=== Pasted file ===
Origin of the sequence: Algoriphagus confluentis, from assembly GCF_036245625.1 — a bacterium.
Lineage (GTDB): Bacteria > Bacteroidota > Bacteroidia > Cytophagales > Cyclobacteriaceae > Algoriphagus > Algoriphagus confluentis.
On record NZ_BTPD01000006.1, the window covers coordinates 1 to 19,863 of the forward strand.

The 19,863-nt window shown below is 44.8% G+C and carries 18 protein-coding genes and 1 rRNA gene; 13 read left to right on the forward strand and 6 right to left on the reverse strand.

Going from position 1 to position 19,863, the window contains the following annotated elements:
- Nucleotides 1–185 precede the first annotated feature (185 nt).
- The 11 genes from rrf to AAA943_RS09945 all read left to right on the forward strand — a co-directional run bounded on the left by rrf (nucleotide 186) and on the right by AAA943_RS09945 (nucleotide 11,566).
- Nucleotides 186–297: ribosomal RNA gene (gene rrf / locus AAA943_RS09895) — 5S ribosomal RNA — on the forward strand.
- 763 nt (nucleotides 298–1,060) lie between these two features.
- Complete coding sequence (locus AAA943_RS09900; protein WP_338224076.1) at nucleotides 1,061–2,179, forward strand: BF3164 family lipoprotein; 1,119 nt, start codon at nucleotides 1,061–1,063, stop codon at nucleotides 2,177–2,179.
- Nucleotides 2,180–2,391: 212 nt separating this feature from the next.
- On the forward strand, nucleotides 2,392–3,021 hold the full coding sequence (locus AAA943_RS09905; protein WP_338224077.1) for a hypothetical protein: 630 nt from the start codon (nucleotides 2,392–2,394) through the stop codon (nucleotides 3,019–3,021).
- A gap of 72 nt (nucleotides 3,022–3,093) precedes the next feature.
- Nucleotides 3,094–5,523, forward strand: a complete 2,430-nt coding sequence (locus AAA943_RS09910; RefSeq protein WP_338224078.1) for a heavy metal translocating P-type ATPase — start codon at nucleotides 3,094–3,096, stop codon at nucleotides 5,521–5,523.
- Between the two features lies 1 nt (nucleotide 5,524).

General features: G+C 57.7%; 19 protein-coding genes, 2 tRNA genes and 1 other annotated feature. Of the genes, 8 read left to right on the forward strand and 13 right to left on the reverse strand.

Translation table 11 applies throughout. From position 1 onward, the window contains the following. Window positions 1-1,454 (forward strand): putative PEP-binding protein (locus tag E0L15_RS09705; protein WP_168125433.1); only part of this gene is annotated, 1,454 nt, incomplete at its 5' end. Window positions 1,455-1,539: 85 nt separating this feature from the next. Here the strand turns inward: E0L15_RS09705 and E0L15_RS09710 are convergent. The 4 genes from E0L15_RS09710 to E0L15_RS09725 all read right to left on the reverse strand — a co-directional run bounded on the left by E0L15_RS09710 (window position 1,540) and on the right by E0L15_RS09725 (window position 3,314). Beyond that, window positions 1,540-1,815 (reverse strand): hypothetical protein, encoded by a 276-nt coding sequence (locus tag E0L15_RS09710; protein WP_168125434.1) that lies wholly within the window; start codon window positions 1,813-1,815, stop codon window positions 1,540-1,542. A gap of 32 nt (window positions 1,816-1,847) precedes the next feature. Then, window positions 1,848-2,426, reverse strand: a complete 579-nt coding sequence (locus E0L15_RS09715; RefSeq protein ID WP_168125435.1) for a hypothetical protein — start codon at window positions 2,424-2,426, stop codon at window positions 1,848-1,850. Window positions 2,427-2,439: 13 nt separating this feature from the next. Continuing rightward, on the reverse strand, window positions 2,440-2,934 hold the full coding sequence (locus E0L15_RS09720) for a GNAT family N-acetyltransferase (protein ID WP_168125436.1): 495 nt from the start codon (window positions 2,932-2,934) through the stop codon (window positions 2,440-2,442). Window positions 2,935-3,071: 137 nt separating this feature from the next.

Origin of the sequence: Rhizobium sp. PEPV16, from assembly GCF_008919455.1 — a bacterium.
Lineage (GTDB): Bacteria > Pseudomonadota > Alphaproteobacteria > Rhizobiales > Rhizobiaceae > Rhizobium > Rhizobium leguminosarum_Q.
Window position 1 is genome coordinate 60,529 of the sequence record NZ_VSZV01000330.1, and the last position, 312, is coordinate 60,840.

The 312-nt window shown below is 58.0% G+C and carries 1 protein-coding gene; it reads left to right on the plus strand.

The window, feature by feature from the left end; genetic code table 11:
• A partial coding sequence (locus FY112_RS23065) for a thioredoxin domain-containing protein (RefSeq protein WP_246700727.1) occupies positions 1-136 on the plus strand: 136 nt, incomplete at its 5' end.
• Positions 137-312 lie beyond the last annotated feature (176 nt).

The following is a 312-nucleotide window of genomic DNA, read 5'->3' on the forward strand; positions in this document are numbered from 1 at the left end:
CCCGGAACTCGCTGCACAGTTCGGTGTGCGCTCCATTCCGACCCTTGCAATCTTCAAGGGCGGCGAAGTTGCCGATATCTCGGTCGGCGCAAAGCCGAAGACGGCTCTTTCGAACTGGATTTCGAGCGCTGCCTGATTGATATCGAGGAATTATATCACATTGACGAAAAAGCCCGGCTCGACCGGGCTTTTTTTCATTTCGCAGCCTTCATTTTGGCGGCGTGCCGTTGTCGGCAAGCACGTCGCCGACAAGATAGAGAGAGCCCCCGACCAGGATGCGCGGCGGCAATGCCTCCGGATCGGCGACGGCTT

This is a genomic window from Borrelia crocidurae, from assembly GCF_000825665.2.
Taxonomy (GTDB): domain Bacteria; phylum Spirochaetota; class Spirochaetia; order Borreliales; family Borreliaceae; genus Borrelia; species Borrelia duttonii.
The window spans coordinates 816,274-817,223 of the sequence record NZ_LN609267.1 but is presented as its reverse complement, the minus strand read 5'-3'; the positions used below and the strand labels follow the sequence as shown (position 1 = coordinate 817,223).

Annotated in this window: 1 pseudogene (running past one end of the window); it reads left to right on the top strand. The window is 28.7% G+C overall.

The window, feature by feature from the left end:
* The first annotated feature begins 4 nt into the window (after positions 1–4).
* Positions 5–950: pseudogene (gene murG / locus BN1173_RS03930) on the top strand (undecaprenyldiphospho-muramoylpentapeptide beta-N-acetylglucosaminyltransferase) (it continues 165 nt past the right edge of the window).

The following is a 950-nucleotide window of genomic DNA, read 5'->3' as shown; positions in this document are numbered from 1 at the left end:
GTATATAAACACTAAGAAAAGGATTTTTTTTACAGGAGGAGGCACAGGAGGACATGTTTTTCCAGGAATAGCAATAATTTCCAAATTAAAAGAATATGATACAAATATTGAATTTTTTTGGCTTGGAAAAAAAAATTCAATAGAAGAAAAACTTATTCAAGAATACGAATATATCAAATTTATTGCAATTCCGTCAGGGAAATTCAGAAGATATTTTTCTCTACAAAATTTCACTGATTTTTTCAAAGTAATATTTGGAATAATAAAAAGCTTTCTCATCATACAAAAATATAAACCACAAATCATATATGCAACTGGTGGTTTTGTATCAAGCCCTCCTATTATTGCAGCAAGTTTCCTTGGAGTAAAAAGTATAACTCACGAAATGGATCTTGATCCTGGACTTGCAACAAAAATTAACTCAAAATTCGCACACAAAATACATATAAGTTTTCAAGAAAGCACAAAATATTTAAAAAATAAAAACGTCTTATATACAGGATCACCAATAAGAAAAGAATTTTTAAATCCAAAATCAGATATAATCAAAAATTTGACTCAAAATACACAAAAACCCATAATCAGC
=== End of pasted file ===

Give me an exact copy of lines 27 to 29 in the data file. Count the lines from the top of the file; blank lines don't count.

This is a genomic window from Borrelia crocidurae, from assembly GCF_000825665.2.
Taxonomy (GTDB): domain Bacteria; phylum Spirochaetota; class Spirochaetia; order Borreliales; family Borreliaceae; genus Borrelia; species Borrelia duttonii.
The window spans coordinates 816,274-817,223 of the sequence record NZ_LN609267.1 but is presented as its reverse complement, the minus strand read 5'-3'; the positions used below and the strand labels follow the sequence as shown (position 1 = coordinate 817,223).